I can’t draw

When I first arrived in Australia I thought I didn’t have to show examples to people while asking them to draw. I was wrong. But the showing of examples serves a different function here then in other countries. In non English speaking countries presenting examples helped a lot with crossing language barriers. People understood more easily the purpose of the question. Understanding the question is not a problem in this English speaking country.

In Australia a common reply to the “do you want to draw?” question is that they can’t draw. It’s not only the reply, it’s also the reason they won’t participate. What triggers this “I can’t draw” response in Australia? There are two factors which are in play here.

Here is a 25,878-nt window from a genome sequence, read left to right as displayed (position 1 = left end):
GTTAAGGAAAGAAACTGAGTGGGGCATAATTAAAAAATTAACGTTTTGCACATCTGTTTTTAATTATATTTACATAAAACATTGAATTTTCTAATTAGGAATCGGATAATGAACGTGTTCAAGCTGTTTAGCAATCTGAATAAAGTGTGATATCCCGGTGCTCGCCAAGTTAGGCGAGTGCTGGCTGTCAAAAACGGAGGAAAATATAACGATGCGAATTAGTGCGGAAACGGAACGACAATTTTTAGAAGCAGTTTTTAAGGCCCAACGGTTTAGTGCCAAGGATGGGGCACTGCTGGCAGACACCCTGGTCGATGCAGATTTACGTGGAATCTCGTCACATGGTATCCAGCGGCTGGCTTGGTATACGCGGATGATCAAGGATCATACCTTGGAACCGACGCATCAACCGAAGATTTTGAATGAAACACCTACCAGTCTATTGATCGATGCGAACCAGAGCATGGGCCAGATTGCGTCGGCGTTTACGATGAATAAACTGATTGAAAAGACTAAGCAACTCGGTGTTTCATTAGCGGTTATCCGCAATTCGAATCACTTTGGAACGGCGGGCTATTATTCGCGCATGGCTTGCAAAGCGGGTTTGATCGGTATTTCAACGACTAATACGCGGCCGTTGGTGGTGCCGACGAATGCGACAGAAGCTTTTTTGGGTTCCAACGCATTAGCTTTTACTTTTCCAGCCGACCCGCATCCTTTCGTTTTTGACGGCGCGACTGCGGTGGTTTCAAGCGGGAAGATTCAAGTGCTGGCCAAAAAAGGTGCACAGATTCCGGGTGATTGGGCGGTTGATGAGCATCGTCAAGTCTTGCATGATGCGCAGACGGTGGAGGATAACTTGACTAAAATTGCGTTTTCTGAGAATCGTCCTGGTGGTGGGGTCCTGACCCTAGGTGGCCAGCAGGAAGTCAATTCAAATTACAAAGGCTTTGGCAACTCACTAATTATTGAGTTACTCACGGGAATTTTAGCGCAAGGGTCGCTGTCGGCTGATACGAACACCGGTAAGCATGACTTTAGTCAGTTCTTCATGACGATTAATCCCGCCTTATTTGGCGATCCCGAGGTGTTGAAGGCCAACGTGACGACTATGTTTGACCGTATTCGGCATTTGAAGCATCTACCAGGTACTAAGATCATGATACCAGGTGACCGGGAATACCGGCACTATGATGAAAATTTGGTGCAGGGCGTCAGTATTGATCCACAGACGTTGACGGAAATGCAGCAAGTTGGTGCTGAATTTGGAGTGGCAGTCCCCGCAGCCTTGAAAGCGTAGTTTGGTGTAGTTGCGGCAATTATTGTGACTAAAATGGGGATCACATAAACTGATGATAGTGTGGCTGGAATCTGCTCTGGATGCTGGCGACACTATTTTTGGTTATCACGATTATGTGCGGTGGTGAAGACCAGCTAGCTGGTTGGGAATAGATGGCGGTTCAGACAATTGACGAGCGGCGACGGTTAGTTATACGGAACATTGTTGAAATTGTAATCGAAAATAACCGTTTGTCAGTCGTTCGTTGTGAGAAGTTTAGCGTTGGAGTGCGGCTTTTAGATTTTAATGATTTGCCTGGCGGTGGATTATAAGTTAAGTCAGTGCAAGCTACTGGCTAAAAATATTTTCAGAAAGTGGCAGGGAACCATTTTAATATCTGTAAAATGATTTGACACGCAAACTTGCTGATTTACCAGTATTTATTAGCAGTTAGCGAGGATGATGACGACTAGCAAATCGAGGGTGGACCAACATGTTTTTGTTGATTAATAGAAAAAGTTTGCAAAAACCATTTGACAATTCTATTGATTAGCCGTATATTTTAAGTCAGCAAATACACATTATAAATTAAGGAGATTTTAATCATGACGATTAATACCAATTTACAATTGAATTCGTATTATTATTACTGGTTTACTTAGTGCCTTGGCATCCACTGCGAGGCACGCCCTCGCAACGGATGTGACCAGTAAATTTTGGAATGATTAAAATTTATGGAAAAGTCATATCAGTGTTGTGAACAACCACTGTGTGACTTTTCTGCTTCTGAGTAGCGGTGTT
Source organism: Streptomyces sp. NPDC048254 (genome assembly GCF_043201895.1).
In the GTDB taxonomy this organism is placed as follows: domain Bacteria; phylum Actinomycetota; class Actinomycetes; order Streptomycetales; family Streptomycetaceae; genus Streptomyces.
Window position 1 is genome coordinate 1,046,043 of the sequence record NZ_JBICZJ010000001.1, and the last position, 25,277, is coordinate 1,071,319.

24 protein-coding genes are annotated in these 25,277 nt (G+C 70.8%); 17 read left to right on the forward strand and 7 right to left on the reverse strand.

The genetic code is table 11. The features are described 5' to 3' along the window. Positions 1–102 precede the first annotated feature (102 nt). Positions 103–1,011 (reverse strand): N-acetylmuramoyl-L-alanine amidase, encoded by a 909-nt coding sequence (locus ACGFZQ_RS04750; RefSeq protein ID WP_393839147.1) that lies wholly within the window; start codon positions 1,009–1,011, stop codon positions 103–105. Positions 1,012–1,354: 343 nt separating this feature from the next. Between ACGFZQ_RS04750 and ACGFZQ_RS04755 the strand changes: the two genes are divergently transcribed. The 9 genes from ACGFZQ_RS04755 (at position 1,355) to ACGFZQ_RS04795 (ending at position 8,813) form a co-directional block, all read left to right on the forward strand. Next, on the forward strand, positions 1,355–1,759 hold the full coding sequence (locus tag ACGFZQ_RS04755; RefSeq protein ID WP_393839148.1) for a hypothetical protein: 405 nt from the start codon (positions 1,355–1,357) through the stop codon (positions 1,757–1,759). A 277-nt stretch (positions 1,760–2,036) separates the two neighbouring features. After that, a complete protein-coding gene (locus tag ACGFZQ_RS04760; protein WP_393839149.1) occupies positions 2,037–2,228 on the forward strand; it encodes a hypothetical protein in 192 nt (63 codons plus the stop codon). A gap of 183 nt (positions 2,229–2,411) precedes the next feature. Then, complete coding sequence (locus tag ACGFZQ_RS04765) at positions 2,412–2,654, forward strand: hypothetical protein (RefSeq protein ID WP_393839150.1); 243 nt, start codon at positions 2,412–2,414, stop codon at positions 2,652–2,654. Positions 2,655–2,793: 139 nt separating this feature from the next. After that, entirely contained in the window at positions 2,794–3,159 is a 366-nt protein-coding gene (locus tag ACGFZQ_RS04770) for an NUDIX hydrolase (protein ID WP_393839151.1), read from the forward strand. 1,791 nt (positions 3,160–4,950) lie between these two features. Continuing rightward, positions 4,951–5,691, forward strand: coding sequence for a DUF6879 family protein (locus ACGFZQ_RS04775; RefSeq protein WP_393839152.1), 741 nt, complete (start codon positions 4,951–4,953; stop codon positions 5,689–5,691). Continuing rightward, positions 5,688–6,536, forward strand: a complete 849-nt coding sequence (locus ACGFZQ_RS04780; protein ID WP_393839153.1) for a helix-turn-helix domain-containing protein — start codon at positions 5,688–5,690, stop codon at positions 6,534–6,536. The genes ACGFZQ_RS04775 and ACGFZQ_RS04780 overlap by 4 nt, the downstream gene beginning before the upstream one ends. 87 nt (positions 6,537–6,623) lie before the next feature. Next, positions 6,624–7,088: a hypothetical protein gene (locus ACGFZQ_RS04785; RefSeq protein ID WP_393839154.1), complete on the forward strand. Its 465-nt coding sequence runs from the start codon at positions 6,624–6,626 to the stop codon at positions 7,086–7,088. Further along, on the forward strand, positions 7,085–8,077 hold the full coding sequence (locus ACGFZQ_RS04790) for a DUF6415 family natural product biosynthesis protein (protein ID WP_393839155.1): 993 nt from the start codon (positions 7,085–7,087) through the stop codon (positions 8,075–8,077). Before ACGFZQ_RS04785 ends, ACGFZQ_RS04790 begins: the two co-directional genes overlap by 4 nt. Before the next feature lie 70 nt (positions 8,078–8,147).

First, they seem to have an artist expectation. If you draw, you have to be good at it. A stick figure won’t do. It has to be realistic or artistic. This however is not the point of Seize Your Moments. It’s about letting people remember their beautiful moments. Asking them to draw makes sure they go back to the moment and visualize how it was. This makes it easier to remember.
The second reason is that drawing can be viewed as childish. Drawing is something done by kids. In Australia the division between adults and children is pretty big. There a big pressure to be a grown up. Playing for example is not something an adult does.

Nevertheless, Australians are drawing their beautiful moments. They just sometimes need the confidence they can do it. Saying that I draw stick figures myself or showing examples helps people to understand you don’t have to be an artist to participate.


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